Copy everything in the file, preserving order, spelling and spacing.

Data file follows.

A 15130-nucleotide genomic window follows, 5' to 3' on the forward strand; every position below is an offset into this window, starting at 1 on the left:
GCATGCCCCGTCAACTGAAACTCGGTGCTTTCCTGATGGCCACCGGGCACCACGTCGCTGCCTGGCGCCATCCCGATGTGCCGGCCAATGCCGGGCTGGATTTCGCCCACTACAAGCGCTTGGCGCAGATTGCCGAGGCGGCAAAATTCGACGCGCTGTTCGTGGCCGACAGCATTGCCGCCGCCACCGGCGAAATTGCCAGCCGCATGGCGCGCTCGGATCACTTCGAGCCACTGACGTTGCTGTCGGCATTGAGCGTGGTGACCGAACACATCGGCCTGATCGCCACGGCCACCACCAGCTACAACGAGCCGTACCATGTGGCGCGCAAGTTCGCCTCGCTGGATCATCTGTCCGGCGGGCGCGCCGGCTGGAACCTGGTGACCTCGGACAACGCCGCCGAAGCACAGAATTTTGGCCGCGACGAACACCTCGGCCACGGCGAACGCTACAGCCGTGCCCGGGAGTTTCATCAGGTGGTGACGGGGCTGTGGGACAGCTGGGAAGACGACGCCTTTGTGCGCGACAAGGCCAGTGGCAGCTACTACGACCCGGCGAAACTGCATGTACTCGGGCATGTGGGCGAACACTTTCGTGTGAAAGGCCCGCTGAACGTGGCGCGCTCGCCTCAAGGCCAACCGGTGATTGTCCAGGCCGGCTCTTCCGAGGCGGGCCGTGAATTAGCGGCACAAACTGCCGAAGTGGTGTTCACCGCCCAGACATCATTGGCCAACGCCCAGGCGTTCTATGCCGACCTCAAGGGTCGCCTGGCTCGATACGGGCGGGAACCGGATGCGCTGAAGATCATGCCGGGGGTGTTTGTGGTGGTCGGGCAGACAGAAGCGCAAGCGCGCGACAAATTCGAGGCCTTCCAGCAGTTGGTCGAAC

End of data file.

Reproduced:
A 15130-nucleotide genomic window follows, 5' to 3' on the forward strand; every position below is an offset into this window, starting at 1 on the left:
GCATGCCCCGTCAACTGAAACTCGGTGCTTTCCTGATGGCCACCGGGCACCACGTCGCTGCCTGGCGCCATCCCGATGTGCCGGCCAATGCCGGGCTGGATTTCGCCCACTACAAGCGCTTGGCGCAGATTGCCGAGGCGGCAAAATTCGACGCGCTGTTCGTGGCCGACAGCATTGCCGCCGCCACCGGCGAAATTGCCAGCCGCATGGCGCGCTCGGATCACTTCGAGCCACTGACGTTGCTGTCGGCATTGAGCGTGGTGACCGAACACATCGGCCTGATCGCCACGGCCACCACCAGCTACAACGAGCCGTACCATGTGGCGCGCAAGTTCGCCTCGCTGGATCATCTGTCCGGCGGGCGCGCCGGCTGGAACCTGGTGACCTCGGACAACGCCGCCGAAGCACAGAATTTTGGCCGCGACGAACACCTCGGCCACGGCGAACGCTACAGCCGTGCCCGGGAGTTTCATCAGGTGGTGACGGGGCTGTGGGACAGCTGGGAAGACGACGCCTTTGTGCGCGACAAGGCCAGTGGCAGCTACTACGACCCGGCGAAACTGCATGTACTCGGGCATGTGGGCGAACACTTTCGTGTGAAAGGCCCGCTGAACGTGGCGCGCTCGCCTCAAGGCCAACCGGTGATTGTCCAGGCCGGCTCTTCCGAGGCGGGCCGTGAATTAGCGGCACAAACTGCCGAAGTGGTGTTCACCGCCCAGACATCATTGGCCAACGCCCAGGCGTTCTATGCCGACCTCAAGGGTCGCCTGGCTCGATACGGGCGGGAACCGGATGCGCTGAAGATCATGCCGGGGGTGTTTGTGGTGGTCGGGCAGACAGAAGCGCAAGCGCGCGACAAATTCGAGGCCTTCCAGCAGTTGGTCGAAC